High-silica hollow Y zeolite by selective desilication of dealuminated NaY crystals in the presence of protective Al species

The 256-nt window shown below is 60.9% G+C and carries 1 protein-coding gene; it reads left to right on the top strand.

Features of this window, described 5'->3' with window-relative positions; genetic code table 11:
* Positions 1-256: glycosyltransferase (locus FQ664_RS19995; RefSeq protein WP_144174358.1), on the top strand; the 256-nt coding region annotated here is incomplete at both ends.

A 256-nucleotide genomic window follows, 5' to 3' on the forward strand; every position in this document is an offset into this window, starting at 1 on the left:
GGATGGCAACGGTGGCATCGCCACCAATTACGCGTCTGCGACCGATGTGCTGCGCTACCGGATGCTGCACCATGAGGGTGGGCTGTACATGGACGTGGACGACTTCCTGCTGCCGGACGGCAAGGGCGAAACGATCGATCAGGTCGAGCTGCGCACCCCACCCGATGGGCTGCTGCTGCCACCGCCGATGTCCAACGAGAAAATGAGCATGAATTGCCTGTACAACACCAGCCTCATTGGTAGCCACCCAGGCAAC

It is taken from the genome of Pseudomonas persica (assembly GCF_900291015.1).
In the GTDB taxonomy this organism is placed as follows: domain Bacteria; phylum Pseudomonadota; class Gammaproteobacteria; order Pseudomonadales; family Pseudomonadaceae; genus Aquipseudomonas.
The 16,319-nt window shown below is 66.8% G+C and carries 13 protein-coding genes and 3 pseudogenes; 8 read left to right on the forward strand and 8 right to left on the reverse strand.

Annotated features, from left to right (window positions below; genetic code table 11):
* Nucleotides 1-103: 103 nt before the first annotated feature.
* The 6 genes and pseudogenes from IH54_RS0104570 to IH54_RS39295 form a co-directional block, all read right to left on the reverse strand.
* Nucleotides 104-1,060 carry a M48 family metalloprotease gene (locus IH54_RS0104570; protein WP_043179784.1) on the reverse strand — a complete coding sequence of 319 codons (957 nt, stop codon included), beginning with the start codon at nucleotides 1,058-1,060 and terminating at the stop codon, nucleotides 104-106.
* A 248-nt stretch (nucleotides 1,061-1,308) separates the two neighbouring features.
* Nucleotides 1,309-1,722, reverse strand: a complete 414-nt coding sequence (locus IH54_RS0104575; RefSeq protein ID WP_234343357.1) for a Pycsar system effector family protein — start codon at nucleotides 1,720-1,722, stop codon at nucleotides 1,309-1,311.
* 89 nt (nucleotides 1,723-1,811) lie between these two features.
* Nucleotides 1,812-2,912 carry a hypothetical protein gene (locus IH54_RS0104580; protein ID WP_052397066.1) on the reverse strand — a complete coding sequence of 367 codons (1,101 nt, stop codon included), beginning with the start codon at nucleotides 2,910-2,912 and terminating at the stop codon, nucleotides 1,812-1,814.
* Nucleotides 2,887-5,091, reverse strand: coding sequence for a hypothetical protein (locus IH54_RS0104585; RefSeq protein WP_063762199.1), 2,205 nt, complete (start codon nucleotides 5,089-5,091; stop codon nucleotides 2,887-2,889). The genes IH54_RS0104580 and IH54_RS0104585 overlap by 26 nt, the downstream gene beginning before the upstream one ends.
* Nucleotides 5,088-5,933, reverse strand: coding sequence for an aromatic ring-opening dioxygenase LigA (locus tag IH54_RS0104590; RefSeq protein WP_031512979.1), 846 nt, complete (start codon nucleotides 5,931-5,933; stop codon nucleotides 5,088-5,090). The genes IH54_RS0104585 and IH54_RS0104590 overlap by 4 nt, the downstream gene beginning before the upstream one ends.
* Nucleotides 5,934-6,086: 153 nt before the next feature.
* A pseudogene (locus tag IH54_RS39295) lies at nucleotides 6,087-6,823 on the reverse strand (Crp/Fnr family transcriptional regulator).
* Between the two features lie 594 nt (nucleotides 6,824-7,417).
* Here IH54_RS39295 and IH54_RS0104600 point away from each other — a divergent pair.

Highly crystalline hollow Y zeolite has been obtained by post-synthesis modification of conventional NaY crystals. The top-down transformation involves substantial dealumination of the zeolite framework by silicon tetrachloride followed by acid leaching and finally selective dissolution of the crystal core in the presence of protective aluminium species. The formation of internal cavities depends on the extent of dealumination of the zeolite as well as on the efficiency to remove extraframework Al species prior to realumination. Hollow Y zeolite crystals possess more or less regular internal cavities of ca. 0.8 μm diameter with external size and shape similar to those of the original NaY crystals. They differ from those recently reported in the literature by much higher Si/Al ratios, higher crystallinities and pure microporous shells of ca. 0.12 μm thickness. As a result of these differences, the family of hollow faujasites is significantly enlarged towards more siliceous and less defective materials. Their formation is most likely based on the presence of an Al-rich surface generated by NaAlO2 species during the last stage of the process, which protects the outer parts of the crystals from desilication.